Invention of the Float Process
While the Colburn and Foulcault processes invented in the early 20th century ushered an era of mass production of sheet glass, neither method could easily produce a perfectly flat plate of glass of uniform thickness. For that reason, polished plate glass was used for high-quality applications, such as mirrors and automotive glass.
With time, a method that combined the beauty of plate glass made with furnaces and the evenness of polished plate glass was developed by Sir Alastair Pilkington who was in charge of technology at Pilkington Brothers of the United Kingdom. In 1959, this method was introduced to the world as the float process.
The float process is an innovative method where molten glass is poured onto a bed of molten tin metal in a float bath to create a perfectly flat sheet of glass with uniform thickness, thanks to weight and surface tension characteristics.
Sir Alastair graduated from Cambridge University in 1947 and joined Pilkington to work on the difficult challenge of making distortion-free flat glass using a conventional furnace. While the idea of making perfectly flat glass using surface tension was considered in the past, determining what substance to use to support the glass was the problem. While helping in washing dishes after dinner one day, Alastair saw how the oil floated on the surface and thought “what if glass is floated on liquid?” It was 1952.
Although Sir Alastair understood the principle, translating it into a practical application was no easy matter. He began experimenting in December that year and though imperfect, he made a flat piece of glass. In 1954, after countless experimental productions, he was able to make a 76 cm width machine with near-satisfactory results. In 1955, Pilkington formally decided to build float process machines and after seven years of effort and 4 billion yen in R&D expenses, a sheet of glass made entirely by the float process was produced in July 1958.
Introduction of the Float Process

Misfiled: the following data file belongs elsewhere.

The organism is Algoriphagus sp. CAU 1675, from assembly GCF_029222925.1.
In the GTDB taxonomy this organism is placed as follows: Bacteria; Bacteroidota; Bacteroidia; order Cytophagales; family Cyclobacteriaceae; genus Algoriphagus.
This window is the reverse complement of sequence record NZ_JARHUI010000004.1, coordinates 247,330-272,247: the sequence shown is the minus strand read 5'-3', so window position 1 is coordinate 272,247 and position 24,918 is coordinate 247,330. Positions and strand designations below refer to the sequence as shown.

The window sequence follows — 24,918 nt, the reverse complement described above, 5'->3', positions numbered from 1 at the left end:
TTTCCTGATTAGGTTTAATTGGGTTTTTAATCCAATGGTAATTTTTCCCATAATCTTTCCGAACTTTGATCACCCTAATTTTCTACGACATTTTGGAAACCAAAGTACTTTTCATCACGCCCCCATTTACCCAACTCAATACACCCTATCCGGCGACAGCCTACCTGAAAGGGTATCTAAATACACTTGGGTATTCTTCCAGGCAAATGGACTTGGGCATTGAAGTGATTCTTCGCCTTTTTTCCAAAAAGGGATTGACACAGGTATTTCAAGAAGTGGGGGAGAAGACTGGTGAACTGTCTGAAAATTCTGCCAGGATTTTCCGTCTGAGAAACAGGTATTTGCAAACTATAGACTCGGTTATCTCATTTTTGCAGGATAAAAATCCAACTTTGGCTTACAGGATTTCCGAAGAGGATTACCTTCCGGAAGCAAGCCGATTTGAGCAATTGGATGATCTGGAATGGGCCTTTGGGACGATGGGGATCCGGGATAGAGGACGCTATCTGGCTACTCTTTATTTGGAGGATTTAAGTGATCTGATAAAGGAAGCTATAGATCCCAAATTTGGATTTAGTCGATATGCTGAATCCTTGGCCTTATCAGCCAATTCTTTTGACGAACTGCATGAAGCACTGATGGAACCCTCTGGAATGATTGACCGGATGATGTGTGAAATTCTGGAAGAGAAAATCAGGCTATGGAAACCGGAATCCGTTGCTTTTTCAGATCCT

The float process was highly regarded worldwide and every major sheet glass manufacturer tried to implement the technology. In January 1959, just one week after the announcement of the float process, NSG contacted Pilkington about licensing of this technology. Two years later in the fall of 1961, Fumio Nakamura, NSG president, visited Pilkington to express a desire to implement their technology. In July 1963, Itsuro Watanabe, Nakamura’s successor, reached a general agreement regarding technology licensing during his trip to the U.K. In March 1964 in London, the two parties signed a technical licensing agreement on the float process.
Construction of Float Lines
Construction of Float Lines
In August 1964, Managing Director Mitsuki Miyazaka led a group of engineers and designers to visit Pilkington and study the technology. Compared with other Western companies that had already licensed the technology, NSG had a shorter construction time frame and a more detailed analysis which surprised Pilkington.
When the engineering team returned to Japan, the decision was made to convert the No. 3 furnace of Maizuru Plant into a float furnace by November 15, 1965.
In the course of construction, Pilkington dispatched its engineers to start the installation work in July 1965. In September, 15 NSG engineers were sent to Pilkington to study the float process and on-site operations. Features that had not been considered in the U.K., such as anti-earthquake measures, were newly incorporated in the design.
To produce glass at fast speeds using the float process, a continuous direction conversion device and branching device were installed for the stages after the plate glass was cut. To avoid scratches on the glass surface, newly developed air tables were installed.
A group photo at the Maizuru Plant
(from the front left, Managing Director Takimoto and Sir Alastair Pilkington)
Construction of the float line progressed on schedule and in October 1965, the melting tank was lit. Overcoming language barriers and other issues, the float line began operations on November 15, 1965.
On that day under the steadily falling snow, Maizuru Plant was filled with an air of excitement. At 10:30 AM, while Chairman Nakamura and other senior managers held their breaths, President Watanabe opened the valve for the molten glass to flow into the float bath. Soon, a sheet of glass passed through a long slow cooling kiln and about 40 minutes later, emerged from the front. This is how the first float glass in Asia was produced.